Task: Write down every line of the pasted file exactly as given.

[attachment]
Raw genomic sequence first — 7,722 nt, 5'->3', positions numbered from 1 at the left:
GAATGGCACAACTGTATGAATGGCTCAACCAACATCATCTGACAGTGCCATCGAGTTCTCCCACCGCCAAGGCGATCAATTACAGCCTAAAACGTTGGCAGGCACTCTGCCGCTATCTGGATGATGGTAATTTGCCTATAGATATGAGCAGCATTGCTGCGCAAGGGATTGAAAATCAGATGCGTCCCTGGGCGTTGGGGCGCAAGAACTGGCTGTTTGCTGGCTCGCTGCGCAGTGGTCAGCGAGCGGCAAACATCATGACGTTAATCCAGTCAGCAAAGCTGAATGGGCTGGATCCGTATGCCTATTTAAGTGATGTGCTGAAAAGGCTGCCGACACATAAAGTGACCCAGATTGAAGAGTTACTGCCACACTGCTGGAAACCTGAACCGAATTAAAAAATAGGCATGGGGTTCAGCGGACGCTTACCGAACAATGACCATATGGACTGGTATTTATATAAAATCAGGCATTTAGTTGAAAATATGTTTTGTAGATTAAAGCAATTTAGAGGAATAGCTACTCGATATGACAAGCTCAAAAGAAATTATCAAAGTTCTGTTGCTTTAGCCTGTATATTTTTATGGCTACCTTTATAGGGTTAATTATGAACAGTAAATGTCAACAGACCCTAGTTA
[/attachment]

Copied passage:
Raw genomic sequence first — 7,722 nt, 5'->3', positions numbered from 1 at the left:
GAATGGCACAACTGTATGAATGGCTCAACCAACATCATCTGACAGTGCCATCGAGTTCTCCCACCGCCAAGGCGATCAATTACAGCCTAAAACGTTGGCAGGCACTCTGCCGCTATCTGGATGATGGTAATTTGCCTATAGATATGAGCAGCATTGCTGCGCAAGGGATTGAAAATCAGATGCGTCCCTGGGCGTTGGGGCGCAAGAACTGGCTGTTTGCTGGCTCGCTGCGCAGTGGTCAGCGAGCGGCAAACATCATGACGTTAATCCAGTCAGCAAAGCTGAATGGGCTGGATCCGTATGCCTATTTAAGTGATGTGCTGAAAAGGCTGCCGACACATAAAGTGACCCAGATTGAAGAGTTACTGCCACACTGCTGGAAACCTGAACCGAATTAAAAAATAGGCATGGGGTTCAGCGGACGCTTACCGAACAATGACCATATGGACTGGTATTTATATAAAATCAGGCATTTAGTTGAAAATATGTTTTGTAGATTAAAGCAATTTAGAGGAATAGCTACTCGATATGACAAGCTCAAAAGAAATTATCAAAGTTCTGTTGCTTTAGCCTGTATATTTTTATGGCTACCTTTATAGGGTTAATTATGAACAGTAAATGTCAACAGACCCTAGTTA